Words we use: Eddish
A farmer’s word meaning ‘second crop of grass’, still used in parts of Antrim and Down
Eddish is a farmer’s word, once in general dialect use in Ireland, England and Scotland, and also written eddis and eddas in Ireland.
It is also found in the form addish in Yorkshire, ettidge in Lincolnshire and heddige in Lancashire. It means the aftermath or second crop of grass, clover, etc. Verney, a native of Derbyshire, in his engaging Stone Edge, published in 1868, has, “The hay has just been carried, and the bright green of the eddish was fair to look on.” An advertisement in the Gainsburg News (Lincolnshire) of July 6th, 1867, ran, “Twenty one acres of eddish to be stocked with beast and sheep, until the 13th day of November next.” The word is found in parts
of Antrim and Down to this day. Hence eddish cheese, much favoured for its particular richness, and made of the milk of cows fed
on eddish, and eddish hay, hay made of the aftergrass or eddish.
Worlidge’s Rustic Dictionary of 1681 has this: “Eddish, eadish, etch, erch, the latter pasture or grass that comes after mowing or reaping.” Another word for the aftermath or second crop of grass after the hay-crop is edgrow, also found in forms eddgrew, edgrew, edgrow, etgro in various parts of Lancashire, Cheshire and Shropshire to the present day. Edgrew was considered by an English Dialect Dictionary correspondent to be the most common word in use; “eddish is rare, and considered as refined.” He adds, “Them key [cows] keep’n raungin’ o’er the hedge after my bit o’ edgrew.”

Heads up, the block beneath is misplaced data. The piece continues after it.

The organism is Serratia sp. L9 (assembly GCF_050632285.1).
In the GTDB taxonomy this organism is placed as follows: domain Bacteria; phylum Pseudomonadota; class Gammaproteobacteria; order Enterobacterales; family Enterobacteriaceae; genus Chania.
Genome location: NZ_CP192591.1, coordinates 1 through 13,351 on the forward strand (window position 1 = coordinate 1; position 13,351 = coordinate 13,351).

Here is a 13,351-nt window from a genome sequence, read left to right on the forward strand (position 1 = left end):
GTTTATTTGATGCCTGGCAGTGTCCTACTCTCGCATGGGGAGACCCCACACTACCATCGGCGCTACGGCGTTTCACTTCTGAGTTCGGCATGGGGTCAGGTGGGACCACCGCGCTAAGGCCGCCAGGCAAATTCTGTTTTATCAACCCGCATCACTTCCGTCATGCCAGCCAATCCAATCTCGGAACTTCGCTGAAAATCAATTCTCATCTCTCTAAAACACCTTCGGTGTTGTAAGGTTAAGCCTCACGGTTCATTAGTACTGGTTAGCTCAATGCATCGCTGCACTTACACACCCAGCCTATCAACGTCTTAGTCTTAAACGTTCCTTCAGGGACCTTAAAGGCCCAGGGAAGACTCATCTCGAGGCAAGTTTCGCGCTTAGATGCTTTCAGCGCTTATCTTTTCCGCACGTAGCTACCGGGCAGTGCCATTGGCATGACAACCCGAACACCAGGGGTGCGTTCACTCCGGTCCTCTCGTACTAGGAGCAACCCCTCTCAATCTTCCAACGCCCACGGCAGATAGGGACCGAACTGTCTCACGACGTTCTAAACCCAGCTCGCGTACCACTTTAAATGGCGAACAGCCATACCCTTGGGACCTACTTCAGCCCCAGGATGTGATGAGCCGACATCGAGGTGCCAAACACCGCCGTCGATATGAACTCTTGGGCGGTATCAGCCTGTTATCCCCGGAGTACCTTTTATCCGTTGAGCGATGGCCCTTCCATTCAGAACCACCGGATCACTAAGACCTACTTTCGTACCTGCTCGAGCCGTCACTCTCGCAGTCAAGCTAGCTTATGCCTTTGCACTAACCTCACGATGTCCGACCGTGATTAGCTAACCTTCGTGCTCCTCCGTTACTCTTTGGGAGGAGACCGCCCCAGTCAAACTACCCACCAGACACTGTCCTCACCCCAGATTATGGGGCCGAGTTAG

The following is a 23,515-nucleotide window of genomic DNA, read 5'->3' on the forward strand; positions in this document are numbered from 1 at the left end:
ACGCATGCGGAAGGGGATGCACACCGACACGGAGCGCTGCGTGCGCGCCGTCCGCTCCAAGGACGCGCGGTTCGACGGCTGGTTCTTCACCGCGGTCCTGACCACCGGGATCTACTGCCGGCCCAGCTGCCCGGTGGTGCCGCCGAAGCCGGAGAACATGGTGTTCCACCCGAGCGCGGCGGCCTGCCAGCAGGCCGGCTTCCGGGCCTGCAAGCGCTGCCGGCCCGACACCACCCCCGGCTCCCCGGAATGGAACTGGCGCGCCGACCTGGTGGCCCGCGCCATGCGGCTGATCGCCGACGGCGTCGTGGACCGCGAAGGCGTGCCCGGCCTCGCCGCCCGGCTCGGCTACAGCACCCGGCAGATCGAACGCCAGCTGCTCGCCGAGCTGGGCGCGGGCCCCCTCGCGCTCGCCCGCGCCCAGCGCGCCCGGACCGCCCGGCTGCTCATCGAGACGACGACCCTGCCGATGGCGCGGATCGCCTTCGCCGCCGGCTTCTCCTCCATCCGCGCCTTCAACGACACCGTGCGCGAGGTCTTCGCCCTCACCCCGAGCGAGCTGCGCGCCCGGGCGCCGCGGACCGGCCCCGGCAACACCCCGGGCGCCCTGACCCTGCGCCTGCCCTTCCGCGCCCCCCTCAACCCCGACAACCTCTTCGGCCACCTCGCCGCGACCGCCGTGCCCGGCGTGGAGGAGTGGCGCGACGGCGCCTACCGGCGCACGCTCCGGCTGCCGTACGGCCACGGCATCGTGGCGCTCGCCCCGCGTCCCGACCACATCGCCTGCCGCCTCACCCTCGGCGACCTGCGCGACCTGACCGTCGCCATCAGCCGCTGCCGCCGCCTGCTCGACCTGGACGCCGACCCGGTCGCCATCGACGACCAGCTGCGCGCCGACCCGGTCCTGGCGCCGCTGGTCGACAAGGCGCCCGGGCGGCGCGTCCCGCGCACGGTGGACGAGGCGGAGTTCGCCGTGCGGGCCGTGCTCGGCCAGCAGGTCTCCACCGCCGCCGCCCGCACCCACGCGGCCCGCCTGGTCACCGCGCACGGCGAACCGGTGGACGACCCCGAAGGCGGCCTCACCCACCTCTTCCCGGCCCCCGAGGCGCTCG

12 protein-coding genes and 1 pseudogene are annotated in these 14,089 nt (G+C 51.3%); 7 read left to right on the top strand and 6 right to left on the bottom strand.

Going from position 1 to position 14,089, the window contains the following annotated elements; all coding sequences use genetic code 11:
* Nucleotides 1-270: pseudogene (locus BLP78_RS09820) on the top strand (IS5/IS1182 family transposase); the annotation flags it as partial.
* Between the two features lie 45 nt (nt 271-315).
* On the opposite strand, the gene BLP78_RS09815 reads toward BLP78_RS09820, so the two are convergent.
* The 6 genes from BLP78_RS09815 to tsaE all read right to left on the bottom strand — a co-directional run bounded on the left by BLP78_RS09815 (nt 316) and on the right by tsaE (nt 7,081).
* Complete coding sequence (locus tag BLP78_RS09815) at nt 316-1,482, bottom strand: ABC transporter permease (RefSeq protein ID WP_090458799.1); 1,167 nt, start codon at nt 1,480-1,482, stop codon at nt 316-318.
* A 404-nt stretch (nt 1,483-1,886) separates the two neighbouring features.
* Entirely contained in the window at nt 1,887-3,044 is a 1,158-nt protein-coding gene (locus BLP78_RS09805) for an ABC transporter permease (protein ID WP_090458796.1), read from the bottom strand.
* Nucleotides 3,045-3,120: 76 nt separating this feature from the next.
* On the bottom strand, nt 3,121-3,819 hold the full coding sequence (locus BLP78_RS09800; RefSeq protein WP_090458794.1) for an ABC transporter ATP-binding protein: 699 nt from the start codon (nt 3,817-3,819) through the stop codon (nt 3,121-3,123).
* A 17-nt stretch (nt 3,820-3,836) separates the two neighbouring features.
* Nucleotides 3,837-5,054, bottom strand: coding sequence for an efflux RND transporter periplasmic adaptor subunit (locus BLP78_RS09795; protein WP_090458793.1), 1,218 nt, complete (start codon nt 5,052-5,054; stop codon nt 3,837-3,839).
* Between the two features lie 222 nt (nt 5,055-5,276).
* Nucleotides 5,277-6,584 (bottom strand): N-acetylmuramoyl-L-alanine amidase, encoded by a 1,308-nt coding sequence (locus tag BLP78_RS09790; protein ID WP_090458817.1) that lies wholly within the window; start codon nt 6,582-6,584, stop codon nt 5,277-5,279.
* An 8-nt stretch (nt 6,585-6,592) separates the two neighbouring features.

The word is found in Promptorium Parvulorum Sive Clericorum, an Anglo-Latin lexicon of c. 1440, as edgrow. Compare the Old English edgrówung, a re-growing.
Another word for aftermath or after-grass is ee-grass, found in Lancashire, Gloucestershire, Hampshire and in England’s West Country. Horae Subsecivae of 1777 says that the word means “old grass that has been long upon the ground without being eaten by the cattle, or grass of long standing”. Also known in places as Lammas Grass. That fine Dorset dialect poet and important lexicographer, Barnes, wrote
in a poem published in 1869, “When the mowen is over, an’ ee-grass do whiten wi’ clover.” Worlidge’s Dictionarium Rusticum
of 1681 has, “Eddish or ee-grass, the latter pasture.”
The word is an old one and comes from Old English edisc, pasture. For the element ed compare the Middle Dutch -ed (et-) in etgras, the aftermath; the Dutch etgroen, “the latter hay” according to Hexham’s Dutch-English dictionary of 1658. Note also the Holstein dialect ettgröde, aftergrass.